Tongue and cheek.
For all intensive purposes.
We’re all guilty of using the wrong word or phrase now and then. But as a content writer, your words have to be accurate, or the point you’re trying to make won’t come across.
Have a look at some of the most common word mix-ups so you can steer clear of them when you write!
Piece of Mind or Peace of Mind
Which one is correct? It depends on the situation!
If you’re telling someone off, you’re giving them a piece of your mind. After you’ve finished delivering a speech, you feel peace of mind.
For All Intents and Purposes
Want to make a grammar guru wince? Use “for all intensive purposes” in a sentence.
The correct wording is for all intents and purposes, meaning ‘for all practical purposes’ or ‘virtually.’
Ironically, incorrect usage of this word increases every year.
Most people think it means an amusing or funny coincidence, but it’s meant to be used with regard to getting results that you didn’t expect.
Do you literally see this word used incorrectly 10,000 times in a week?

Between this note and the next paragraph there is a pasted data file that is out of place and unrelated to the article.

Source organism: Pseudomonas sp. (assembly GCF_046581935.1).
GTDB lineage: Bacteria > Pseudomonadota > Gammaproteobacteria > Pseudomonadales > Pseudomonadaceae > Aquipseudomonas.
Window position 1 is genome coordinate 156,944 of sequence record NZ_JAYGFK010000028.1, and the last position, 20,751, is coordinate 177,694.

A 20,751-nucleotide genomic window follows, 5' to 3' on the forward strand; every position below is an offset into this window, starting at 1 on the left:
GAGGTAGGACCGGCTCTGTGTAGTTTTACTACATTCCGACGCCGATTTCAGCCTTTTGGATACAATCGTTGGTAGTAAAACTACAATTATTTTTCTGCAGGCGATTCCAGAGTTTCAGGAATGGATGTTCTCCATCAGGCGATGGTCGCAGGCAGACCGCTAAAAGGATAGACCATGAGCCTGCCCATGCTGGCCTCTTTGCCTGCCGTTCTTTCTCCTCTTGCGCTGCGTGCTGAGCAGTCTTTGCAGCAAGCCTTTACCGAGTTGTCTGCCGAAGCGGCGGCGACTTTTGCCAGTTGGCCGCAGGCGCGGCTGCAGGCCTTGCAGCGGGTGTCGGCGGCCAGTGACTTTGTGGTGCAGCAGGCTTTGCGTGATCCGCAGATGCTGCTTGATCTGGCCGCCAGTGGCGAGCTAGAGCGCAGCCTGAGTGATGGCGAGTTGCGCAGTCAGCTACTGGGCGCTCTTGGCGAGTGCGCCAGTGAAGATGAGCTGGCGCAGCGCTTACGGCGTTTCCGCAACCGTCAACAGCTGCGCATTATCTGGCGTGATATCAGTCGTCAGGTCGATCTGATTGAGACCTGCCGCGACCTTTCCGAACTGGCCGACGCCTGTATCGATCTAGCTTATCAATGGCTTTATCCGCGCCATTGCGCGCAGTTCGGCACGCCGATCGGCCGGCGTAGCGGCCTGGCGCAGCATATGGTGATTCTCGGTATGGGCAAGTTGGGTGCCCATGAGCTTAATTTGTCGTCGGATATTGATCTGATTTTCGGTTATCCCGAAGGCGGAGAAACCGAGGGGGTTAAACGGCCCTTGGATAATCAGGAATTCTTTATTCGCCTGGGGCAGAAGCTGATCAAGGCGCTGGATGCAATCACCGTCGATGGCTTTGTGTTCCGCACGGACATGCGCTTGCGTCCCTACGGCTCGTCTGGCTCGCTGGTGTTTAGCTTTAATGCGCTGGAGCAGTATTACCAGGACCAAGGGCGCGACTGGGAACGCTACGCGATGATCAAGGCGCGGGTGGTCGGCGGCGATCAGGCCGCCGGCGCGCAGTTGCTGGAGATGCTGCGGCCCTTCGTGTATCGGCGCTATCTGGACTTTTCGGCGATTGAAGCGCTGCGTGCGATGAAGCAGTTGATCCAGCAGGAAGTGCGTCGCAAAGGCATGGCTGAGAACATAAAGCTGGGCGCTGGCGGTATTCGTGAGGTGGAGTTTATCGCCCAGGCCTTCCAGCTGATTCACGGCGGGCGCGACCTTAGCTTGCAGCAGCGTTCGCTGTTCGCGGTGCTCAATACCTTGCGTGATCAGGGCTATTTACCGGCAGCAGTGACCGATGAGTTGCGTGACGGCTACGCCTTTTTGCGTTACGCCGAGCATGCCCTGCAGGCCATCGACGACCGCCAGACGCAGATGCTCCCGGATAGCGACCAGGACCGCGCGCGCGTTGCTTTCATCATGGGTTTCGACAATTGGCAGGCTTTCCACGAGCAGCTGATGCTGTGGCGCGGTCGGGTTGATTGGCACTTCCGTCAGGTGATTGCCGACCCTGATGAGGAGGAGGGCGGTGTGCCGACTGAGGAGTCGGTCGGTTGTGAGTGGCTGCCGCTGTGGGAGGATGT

No, no you don’t.
Literally refers to actual facts. Figuratively is the exaggerated version. (You didn’t literally die of embarrassment when you burped during a team meeting, but you virtually did.)
Towards, Afterwards, & Anyways
This habit of adding an extra “s” at the end of words sounds just as weird as making a plural out of business names (KMarts, Meijers, Krogers, etc.).
Don’t try to be all fancy and formal; none of these words needs an extra letter at the end.
Next time you’re writing, try to catch yourself before incorrectly using a word or phrase. It’ll save readers a whole lotta head-scratching.
About the author
Victoria B has been a full time freelance writer since early in 2009. She can write how-to guides, straight informative articles, restaurant and travel reviews, and keyword-guided SEO content.